Bruce Cole, 65, the former chief executive of Mamtek U.S. Inc., has been accused of perpetrating a massive fraud by persuading Moberly to issue $39 million in bonds and the state to authorize up to $17 million of incentives to fund an artificial sweetener facility that collapsed financially before construction finished.
Michael Dell may have to hike the price he's willing to pay if he wants to take the computer company he founded private, thanks to competition from two new acquisition offers. A special committee of independent Dell Inc. directors said it will negotiate with buyout specialist Blackstone and activist investor Carl Icahn over bids that rival an offer of more than $24B.
The union for 7,400 Boeing technical workers counts ballots Monday night in the re-vote on a contract that would replace pensions with a 401(k) retirement plan. The technical unit split with engineers represented by the Society of Professional Engineering Employees in Aerospace in the Feb. 19 vote. The 15,500 engineers approved a new four-year contract.
Ford Motor Co. CEO Alan Mulally's compensation fell 29 percent to $20.95 million in 2012 as the company's board weighed record North American profits and quality improvements against heavy losses in Europe and lower market share in the U.S. and elsewhere. Ford reported Mulally's compensation Friday in its annual proxy filing with the federal government.
Volkswagen's chief executive Martin Winterkorn said Thursday the company faces a challenging year particularly in Europe where many countries are in recession. Winterkorn told the company's annual news and analyst conference that "Volkswagen is feeling the headwinds — especially in Europe."
A co-founder of the Fisker electric car company is stepping down because of a dispute with the company's management. Executive Chairman Henrik Fisker told the trade publication Automotive News in a statement that he left after several major disagreements on business strategy. The statement didn't give details.
The U.S. government has sold another chunk of its stake in General Motors Co. The Treasury Department says in its February report to Congress that it sold $489.9 million worth of GM common stock last month. The report dated Monday says the government has recovered about $29.8 billion of its $49.5 billion bailout of the Detroit automaker. That means taxpayers are still $19.7 billion in the hole.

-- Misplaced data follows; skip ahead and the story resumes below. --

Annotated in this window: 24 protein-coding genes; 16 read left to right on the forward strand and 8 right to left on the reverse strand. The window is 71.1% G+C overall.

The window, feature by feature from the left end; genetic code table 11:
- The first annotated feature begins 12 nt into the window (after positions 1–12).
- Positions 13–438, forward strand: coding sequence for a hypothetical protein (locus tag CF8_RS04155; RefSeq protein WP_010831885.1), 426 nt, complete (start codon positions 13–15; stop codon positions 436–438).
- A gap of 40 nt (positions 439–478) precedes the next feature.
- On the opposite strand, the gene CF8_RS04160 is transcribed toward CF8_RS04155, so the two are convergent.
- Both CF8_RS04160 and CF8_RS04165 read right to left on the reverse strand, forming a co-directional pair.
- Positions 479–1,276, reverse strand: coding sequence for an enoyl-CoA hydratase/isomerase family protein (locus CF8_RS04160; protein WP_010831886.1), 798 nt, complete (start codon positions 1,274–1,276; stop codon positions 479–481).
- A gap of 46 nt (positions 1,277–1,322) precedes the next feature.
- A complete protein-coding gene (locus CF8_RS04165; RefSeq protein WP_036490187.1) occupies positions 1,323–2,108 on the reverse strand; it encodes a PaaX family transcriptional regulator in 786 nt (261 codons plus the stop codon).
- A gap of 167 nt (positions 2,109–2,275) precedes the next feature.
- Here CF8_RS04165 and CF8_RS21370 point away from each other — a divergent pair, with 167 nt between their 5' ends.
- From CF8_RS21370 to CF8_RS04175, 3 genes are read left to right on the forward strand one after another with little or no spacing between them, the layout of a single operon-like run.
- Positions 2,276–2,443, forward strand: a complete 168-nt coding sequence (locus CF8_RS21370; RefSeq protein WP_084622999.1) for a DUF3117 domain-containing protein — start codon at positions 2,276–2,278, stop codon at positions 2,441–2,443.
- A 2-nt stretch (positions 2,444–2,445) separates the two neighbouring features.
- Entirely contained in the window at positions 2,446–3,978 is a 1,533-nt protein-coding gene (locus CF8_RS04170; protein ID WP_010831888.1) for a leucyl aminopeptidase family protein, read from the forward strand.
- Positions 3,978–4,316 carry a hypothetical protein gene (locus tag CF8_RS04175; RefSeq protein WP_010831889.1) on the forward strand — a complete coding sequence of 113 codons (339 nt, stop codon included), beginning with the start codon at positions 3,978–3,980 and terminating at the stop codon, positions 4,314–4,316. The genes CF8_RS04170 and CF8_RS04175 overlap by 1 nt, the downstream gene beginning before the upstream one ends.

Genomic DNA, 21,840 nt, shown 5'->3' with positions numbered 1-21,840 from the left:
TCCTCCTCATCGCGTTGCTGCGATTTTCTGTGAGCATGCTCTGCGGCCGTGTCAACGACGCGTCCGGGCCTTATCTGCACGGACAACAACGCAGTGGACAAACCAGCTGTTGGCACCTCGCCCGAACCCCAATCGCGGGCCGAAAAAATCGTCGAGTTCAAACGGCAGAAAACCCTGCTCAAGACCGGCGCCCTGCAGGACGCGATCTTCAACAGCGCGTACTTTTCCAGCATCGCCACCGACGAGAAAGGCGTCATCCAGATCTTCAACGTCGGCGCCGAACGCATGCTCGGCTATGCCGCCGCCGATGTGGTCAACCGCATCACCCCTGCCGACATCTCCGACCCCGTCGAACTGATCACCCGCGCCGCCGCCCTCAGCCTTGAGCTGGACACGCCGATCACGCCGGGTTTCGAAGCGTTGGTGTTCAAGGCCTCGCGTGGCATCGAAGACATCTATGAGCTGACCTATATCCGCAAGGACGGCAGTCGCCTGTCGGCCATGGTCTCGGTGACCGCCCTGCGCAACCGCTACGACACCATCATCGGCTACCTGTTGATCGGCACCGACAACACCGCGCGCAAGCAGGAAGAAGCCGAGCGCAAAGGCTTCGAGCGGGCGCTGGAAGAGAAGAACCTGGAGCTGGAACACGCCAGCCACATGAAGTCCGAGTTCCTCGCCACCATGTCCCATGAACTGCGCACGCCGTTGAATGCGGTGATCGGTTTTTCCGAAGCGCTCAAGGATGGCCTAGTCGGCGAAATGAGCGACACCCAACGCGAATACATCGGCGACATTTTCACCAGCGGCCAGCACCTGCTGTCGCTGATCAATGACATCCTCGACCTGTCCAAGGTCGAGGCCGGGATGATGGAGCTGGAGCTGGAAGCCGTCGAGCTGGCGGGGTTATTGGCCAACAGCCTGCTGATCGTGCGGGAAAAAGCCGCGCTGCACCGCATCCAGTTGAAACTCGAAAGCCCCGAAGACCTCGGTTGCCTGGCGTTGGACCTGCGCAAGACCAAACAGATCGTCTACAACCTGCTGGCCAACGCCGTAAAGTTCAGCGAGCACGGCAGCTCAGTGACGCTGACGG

General Electric says its Chairman and CEO Jeffrey Immelt received compensation for 2012 that was 80 percent more than his pay in 2011. The company, which makes products ranging from light bulbs to jet engines, gave Immelt a pay package valued at nearly $20.6 million, according to an Associated Press analysis of regulatory documents filed Monday.
Just days after Swiss voters struck a blow against corporate greed, Renault's CEO Carlos Ghosn gave his support to the idea of giving shareholders more power over pay packages. The global financial crisis has fueled anger at corporate "Fat Cats," especially as some company earnings — and bosses' pay — are bouncing back before the rest of the economy catches up.
Heinz CEO William Johnson is entitled to a golden parachute worth $56 million if he's fired by the company's new owners. The deal lets him walk away with $40 million at any time if he chooses. He would get another $16 million if the new owners were to let him go.
Government officials argued Tuesday over whether pay is still too high for top executives at bailed-out companies like AIG, General Motors and Ally Financial. In a hearing before the House's oversight committee, Christy Romero, who runs the group meant to be a watchdog over the government's financial crisis-era bailout, argued that pay is too high.
Small business owners have started 2013 with low expectations for the economy and their companies. That's the finding of a survey released Tuesday by the National Federation of Independent Business. The lobbying group's Small Business Optimism Index rose 0.9 points to 88.9 in January.
Markus Schaefer, the Mercedes-Benz executive who developed a plan to move Mercedes sedan production to Tuscaloosa County and then was named president and CEO of Vance plant, has been promoted to head of production planning for all Mercedes-Benz passenger cars. Schaefer will return to Germany and work out of the company's headquarters in Stuttgart, effective July 1.